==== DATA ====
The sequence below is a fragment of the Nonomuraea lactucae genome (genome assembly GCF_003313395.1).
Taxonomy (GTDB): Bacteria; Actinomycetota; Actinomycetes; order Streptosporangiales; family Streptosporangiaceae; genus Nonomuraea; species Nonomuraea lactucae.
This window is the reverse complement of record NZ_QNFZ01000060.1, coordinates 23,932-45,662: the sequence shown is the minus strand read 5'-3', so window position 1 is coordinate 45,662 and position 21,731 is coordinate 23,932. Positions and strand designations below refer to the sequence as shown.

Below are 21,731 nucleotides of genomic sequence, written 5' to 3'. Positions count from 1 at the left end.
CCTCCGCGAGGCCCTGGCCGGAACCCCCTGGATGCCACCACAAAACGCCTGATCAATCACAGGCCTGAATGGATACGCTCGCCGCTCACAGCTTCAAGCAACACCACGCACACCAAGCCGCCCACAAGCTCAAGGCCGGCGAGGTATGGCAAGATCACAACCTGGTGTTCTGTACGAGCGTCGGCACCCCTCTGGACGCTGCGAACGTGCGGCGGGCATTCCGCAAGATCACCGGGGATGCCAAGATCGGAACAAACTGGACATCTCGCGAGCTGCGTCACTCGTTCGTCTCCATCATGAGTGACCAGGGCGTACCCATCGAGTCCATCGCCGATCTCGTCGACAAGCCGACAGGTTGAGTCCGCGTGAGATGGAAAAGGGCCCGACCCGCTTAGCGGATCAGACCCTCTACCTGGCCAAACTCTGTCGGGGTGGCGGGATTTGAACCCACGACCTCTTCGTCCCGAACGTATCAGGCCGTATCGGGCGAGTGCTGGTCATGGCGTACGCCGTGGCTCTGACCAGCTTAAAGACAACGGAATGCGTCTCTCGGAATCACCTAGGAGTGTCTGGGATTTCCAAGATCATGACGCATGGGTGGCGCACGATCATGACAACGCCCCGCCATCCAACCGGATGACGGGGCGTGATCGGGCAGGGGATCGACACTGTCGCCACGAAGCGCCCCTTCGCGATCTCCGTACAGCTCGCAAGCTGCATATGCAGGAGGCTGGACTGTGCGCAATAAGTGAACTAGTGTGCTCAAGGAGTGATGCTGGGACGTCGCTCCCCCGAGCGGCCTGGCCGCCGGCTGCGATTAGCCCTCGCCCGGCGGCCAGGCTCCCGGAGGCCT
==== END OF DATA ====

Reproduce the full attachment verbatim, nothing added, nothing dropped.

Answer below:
The sequence below is a fragment of the Nonomuraea lactucae genome (genome assembly GCF_003313395.1).
Taxonomy (GTDB): Bacteria; Actinomycetota; Actinomycetes; order Streptosporangiales; family Streptosporangiaceae; genus Nonomuraea; species Nonomuraea lactucae.
This window is the reverse complement of record NZ_QNFZ01000060.1, coordinates 23,932-45,662: the sequence shown is the minus strand read 5'-3', so window position 1 is coordinate 45,662 and position 21,731 is coordinate 23,932. Positions and strand designations below refer to the sequence as shown.

Below are 21,731 nucleotides of genomic sequence, written 5' to 3'. Positions count from 1 at the left end.
CCTCCGCGAGGCCCTGGCCGGAACCCCCTGGATGCCACCACAAAACGCCTGATCAATCACAGGCCTGAATGGATACGCTCGCCGCTCACAGCTTCAAGCAACACCACGCACACCAAGCCGCCCACAAGCTCAAGGCCGGCGAGGTATGGCAAGATCACAACCTGGTGTTCTGTACGAGCGTCGGCACCCCTCTGGACGCTGCGAACGTGCGGCGGGCATTCCGCAAGATCACCGGGGATGCCAAGATCGGAACAAACTGGACATCTCGCGAGCTGCGTCACTCGTTCGTCTCCATCATGAGTGACCAGGGCGTACCCATCGAGTCCATCGCCGATCTCGTCGACAAGCCGACAGGTTGAGTCCGCGTGAGATGGAAAAGGGCCCGACCCGCTTAGCGGATCAGACCCTCTACCTGGCCAAACTCTGTCGGGGTGGCGGGATTTGAACCCACGACCTCTTCGTCCCGAACGTATCAGGCCGTATCGGGCGAGTGCTGGTCATGGCGTACGCCGTGGCTCTGACCAGCTTAAAGACAACGGAATGCGTCTCTCGGAATCACCTAGGAGTGTCTGGGATTTCCAAGATCATGACGCATGGGTGGCGCACGATCATGACAACGCCCCGCCATCCAACCGGATGACGGGGCGTGATCGGGCAGGGGATCGACACTGTCGCCACGAAGCGCCCCTTCGCGATCTCCGTACAGCTCGCAAGCTGCATATGCAGGAGGCTGGACTGTGCGCAATAAGTGAACTAGTGTGCTCAAGGAGTGATGCTGGGACGTCGCTCCCCCGAGCGGCCTGGCCGCCGGCTGCGATTAGCCCTCGCCCGGCGGCCAGGCTCCCGGAGGCCT